In a rather poorly-publicised referendum, voters in Queensland go to the polls today to decide whether or not to replace the current system of flexible three-year terms for the Legislative Assembly with fixed four-year terms (although not so as to extend the life of the current parliament). Both the Labor government and the Liberal National Party opposition are supporting a “yes” vote.
My colleague William Bowe previews the referendum and the accompanying local government elections here. Antony Green has a full analysis here, and Graeme Orr made the case for a “no” vote in Thursday’s Crikey.
Fixed terms reduce the government’s ability to manipulate election dates to its own advantage, but they’ve fallen from favor a little since the experience of 2013-14, when the Victorian government lost its parliamentary majority and found its legislative program hostage to an obstreperous independent. Fixed terms prevented it from resolving the situation with an early election.
In any case, bringing in fixed terms doesn’t require a referendum. If that’s all the Queensland government wanted to do, it could do it by ordinary legislation – as, for example, the South Australian government did in 2001. The point of the referendum is to get rid of the three-year limit, which Queensland is the last state to retain.
Three-year terms have a long history, going back at least to England’s Triennial Act of 1641. At that time, the grievance to be addressed was not so much parliaments sitting for too long, but more the king refusing to call parliament at all. The act contained elaborate mechanisms to ensure that a parliament would have to be called every three years, down to authorising the voters to meet and conduct elections themselves if no writs were issued.
This act was repealed and replaced in 1664, after the civil war, and although the three-year limit was retained, the enforcement mechanisms were dropped. That enabled Charles II to dispense with parliament altogether for the last four years of his reign.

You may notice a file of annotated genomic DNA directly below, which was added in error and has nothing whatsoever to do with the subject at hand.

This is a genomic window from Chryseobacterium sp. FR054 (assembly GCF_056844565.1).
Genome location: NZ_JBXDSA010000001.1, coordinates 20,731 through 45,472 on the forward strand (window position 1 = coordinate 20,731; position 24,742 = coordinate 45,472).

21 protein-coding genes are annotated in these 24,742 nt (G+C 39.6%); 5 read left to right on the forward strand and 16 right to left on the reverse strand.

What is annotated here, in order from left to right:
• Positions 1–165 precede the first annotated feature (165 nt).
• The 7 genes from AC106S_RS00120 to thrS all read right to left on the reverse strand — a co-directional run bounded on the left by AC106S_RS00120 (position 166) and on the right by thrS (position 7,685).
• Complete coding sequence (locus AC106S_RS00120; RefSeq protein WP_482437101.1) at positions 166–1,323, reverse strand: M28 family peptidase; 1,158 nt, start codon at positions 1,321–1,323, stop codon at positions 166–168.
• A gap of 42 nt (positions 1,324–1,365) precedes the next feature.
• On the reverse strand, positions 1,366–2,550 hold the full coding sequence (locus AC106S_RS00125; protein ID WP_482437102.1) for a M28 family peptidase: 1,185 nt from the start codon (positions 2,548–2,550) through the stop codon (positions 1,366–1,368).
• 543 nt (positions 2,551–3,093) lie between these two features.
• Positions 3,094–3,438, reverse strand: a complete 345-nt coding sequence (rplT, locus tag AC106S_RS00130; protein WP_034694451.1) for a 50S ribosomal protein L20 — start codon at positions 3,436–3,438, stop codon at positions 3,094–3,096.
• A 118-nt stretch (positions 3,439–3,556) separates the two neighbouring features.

Only in 1694 did a new Triennial Act actually limit the duration of parliament and require elections every three years. As a step in the development of responsible government that worked well – too well, in fact, for the liking of the politicians, so in 1717 the Septennial Act extended the limit to seven years.
For the next 60 years, parliaments generally ran for their full seven years or close to it. Then earlier elections became more common; during the nineteenth century, the average term was more like four years. Finally, in 1911 the Parliament Act reduced the statutory maximum to five years, a term that was made fixed in the Fixed-term Parliaments Act of 2011.
But five years is still a long time: MPs can forget a lot of election promises in that time, and a bad government can do a great deal of damage. Democratic reformers have usually argued for shorter terms – most famously the Chartists, who demanded annual parliaments as one of the points of their People’s Charter (the only point that has not yet been achieved). And of course many voluntary organisations of all sorts manage perfectly well with annual elections.
Over the space of a generation, however, starting in the 1980s, Australia’s state parliaments moved the other way, extending their terms from three years to four. Queensland tried to do it as well, but a referendum to that effect was narrowly defeated in 1991, with a no vote of 51.2%. (New South Wales was the only other state to require a referendum, which passed with 69.0% in 1981.)
It’s hard to see any evidence that the change has improved the quality of state government in Australia. Advocates of longer terms are fond of claiming that governments need more time to implement policies without the pressure of an impending election (this is a special favorite of the business lobby), but it remains basically an unsupported assertion. The contrary argument, that fear of electoral retribution will deter governments from bad policy, seems at least equally plausible.
Moreover, there is a difference between Queensland and the other states, in that the lack of an upper house makes its government particularly immune to control between elections. A government with a clear majority – and the relative homogeneity of south-east Queensland makes lopsided majorities common – can do pretty much what it likes, and that has led to some unhappy experiences in the past.
Why Queenslanders would want to extend the possible scope of that unhappiness from three years to four is difficult to see.